“We think these are very encouraging results,” said Dr. Vonda Wright, an orthopedic surgeon and founder of the Performance and Research Initiative for Masters Athletes at the University of Pittsburgh Medical Center, who oversaw the study. “They suggest strongly that people don’t have to lose muscle mass and function as they grow older. The changes that we’ve assumed were due to aging and therefore were unstoppable seem actually to be caused by inactivity. And that can be changed.”

In multiple earlier studies, people over 50 have been found to possess far fewer muscle motor units than young adults. But that wasn’t true for the sexagenarian runners, whose leg muscles teemed with almost as many motor units as a separate group of active 25-year-olds. Running, the scientists wrote, seemed able to “mitigate the loss of motor units with aging well into the seventh decade of life.”

Of course, the volunteers in both Dr. Wright’s and the Canadian study were, for the most part, lifelong athletes. Whether similar benefits are attainable by people who take up exercise when they are middle-aged or older “isn’t yet clear,” Dr. Wright says, “although there’s no reason to think that you wouldn’t get similar results no matter when you start.”
Until recently, the evidence was disheartening. A large number of studies in the past few years showed that after age 40, people typically lose 8 percent or more of their muscle mass each decade, a process that accelerates significantly after age 70. Less muscle mass generally means less strength, mobility and among the elderly, independence. It also has been linked with premature mortality. But a growing body of newer science suggests that such decline may not be certain. Exercise, the thinking goes, and you might be able to rewrite the future for your muscles.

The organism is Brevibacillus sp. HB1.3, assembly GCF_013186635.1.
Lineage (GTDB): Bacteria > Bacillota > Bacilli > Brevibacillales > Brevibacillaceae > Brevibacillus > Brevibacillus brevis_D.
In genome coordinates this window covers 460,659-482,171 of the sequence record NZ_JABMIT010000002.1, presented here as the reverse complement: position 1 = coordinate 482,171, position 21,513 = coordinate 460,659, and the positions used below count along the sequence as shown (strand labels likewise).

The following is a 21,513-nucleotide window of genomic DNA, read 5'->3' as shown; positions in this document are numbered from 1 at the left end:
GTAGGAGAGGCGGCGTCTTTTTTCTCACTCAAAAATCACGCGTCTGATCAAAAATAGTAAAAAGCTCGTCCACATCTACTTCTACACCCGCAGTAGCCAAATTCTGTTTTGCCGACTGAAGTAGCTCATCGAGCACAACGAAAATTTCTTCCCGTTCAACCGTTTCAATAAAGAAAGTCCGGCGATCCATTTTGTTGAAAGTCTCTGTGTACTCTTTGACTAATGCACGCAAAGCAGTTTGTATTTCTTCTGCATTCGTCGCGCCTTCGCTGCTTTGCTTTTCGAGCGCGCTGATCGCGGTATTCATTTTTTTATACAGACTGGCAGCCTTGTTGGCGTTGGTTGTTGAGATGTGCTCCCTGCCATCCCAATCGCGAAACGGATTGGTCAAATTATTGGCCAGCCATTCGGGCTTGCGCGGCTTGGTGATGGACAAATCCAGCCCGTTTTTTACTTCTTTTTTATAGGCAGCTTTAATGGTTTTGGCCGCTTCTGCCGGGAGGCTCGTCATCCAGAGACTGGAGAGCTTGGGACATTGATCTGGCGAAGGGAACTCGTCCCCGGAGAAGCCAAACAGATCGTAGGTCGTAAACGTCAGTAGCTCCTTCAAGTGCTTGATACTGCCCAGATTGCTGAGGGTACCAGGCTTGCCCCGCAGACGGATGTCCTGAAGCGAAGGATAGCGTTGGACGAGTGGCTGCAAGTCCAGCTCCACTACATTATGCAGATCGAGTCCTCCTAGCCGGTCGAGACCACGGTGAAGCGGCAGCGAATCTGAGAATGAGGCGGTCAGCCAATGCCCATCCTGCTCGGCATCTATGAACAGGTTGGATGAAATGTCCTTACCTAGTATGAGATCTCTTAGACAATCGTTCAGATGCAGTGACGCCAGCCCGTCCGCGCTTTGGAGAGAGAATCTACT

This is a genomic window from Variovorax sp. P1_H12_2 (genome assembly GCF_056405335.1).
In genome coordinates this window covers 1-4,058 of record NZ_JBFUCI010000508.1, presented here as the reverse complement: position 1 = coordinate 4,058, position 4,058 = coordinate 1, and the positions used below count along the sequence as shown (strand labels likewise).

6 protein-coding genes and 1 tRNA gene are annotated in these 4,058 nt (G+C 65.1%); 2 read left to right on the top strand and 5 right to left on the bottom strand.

Perhaps the role models of my own mother and of Jack Kirk are not that exceptional after all. And perhaps injecting a little oomph into our own lives we can be exceptional too.

An Inside Job

March 11, 2011 by  
Filed under health, Personal Development

By Cheryl Roby
There are days that lack oomph! Let’s face it, the fast paced techno dense life can be stressful.

My computer and blackberry conveniently provide information and up to date status that were unheard of even 10 years ago AND they provide a constant stream of messages that say READ ME, PAY ATTENTION TO ME, I AM URGENT!!

When I realize that my state of mind has gotten out of balance and I am paying more attention to the imagined urgency than to the gift of instant information and connection, my work with stress management and inquiry help bring me back into balance.